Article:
HPA's office is located in the backpacker district of Thamel, where all the action is.  Normally, briefings don't take so long, but I felt comfortable just sitting there chatting with Naba for an hour or two.

The three most awesome and important things I learned from Naba were:

1. No leeches on the EBC trail (with Madan affirming this piece of good news). And no frogs too. YES!

2. The weather had recently improved after several days of zero flights from Kathmandu to Lukla, and it seemed that the skies would be clear for tomorrow's flight. Could it be that I was a lucky girl, after all?

3. In the likely event that I would need to be flown out of Lukla via helicopter after my trek due to plane flight cancellations, I didn't need to shell out $500 in cold cash. HPA could handle the advance and the fee could be charged to my credit card later on. Seriously, it pays to have a trekking agency watching out for your welfare.

Of course, any helicopter medical rescue (in case I would contract moderate to severe altitude sickness) would be shouldered by my travel insurance company, World Nomads. Plane flight cancellations are a different matter altogether, and I was relieved to know that Naba and his team were going to take care of such things on my behalf.  Basically, all I had to do was haul my ass over to Lukla and climb up to Everest Base Camp.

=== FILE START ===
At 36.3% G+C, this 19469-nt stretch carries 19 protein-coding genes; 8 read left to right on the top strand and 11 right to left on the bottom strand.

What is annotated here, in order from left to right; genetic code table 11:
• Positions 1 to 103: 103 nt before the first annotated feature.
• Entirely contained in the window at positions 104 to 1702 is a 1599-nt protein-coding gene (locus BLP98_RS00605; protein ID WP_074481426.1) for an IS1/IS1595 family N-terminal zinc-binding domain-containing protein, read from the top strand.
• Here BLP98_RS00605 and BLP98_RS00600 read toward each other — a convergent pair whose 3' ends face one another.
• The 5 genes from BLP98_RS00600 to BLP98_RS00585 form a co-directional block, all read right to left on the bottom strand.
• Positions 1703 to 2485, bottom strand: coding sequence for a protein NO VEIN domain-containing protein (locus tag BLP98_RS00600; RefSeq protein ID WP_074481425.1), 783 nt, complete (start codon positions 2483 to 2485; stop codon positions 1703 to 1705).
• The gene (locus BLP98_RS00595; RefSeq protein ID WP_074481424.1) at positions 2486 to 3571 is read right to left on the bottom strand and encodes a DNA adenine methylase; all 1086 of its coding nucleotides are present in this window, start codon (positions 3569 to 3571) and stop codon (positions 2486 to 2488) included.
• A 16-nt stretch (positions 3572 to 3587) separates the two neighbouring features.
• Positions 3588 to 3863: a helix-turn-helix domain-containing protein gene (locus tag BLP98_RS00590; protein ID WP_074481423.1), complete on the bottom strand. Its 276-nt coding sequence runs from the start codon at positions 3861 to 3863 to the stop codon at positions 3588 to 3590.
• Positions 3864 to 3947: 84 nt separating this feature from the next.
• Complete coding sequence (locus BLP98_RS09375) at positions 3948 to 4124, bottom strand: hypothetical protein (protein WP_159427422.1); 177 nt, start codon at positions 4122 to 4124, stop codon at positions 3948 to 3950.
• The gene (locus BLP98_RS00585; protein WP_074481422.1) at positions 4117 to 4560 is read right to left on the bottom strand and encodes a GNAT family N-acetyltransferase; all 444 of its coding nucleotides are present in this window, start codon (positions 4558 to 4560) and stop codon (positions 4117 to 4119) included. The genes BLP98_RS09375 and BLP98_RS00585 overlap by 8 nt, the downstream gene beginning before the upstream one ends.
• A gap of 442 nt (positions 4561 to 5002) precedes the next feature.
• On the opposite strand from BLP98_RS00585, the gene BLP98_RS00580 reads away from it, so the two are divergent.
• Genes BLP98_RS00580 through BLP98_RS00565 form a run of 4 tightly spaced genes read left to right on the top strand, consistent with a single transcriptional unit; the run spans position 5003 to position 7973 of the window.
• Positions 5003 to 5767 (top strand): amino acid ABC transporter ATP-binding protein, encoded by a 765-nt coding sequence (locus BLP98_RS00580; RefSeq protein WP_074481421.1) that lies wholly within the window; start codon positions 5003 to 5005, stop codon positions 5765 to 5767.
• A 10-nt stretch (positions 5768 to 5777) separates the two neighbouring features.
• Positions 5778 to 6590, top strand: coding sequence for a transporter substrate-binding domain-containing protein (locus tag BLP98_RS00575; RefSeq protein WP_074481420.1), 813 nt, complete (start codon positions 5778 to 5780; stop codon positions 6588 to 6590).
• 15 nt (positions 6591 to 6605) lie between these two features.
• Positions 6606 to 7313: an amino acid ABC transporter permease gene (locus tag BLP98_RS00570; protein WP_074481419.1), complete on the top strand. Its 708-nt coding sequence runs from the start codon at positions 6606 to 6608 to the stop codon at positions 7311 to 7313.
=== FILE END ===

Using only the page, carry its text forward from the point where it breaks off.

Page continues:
After the briefing, Madan took me around Thamel because I said to him and Naba that I needed to shop for some gear last-minute and to withdraw some money from the ATM. I was told that there would be virtually no ATMs along the Everest trail, so I needed to have cash with me for any unexpected miscellaneous expenses that I may incur.

Thamel has a superabundance of trekking gear shops, crammed together side and side and bursting with all the trekking apparel, gear and accessories you can think of.  After all, this country is home to the Himalayas--so whatever mountain gear you need, you're sure to find it in Thamel, Kathmandu. I drove a hard bargain with the owner of the store where I bought trekking poles, a head lamp, extra fleece jacket, extra hiking socks, fleece gloves, and all that.  Not sure if it was all really a bargain, but I was just tired from the flight and the shopping.

Part of the 16-day itinerary of my trek (12 days for the trek proper and 4 days in Kathmandu) was a welcome dinner that first night.  I was actually exhausted and dying to pack my stuff, but I also didn't want to miss my first experience of Nepali cuisine.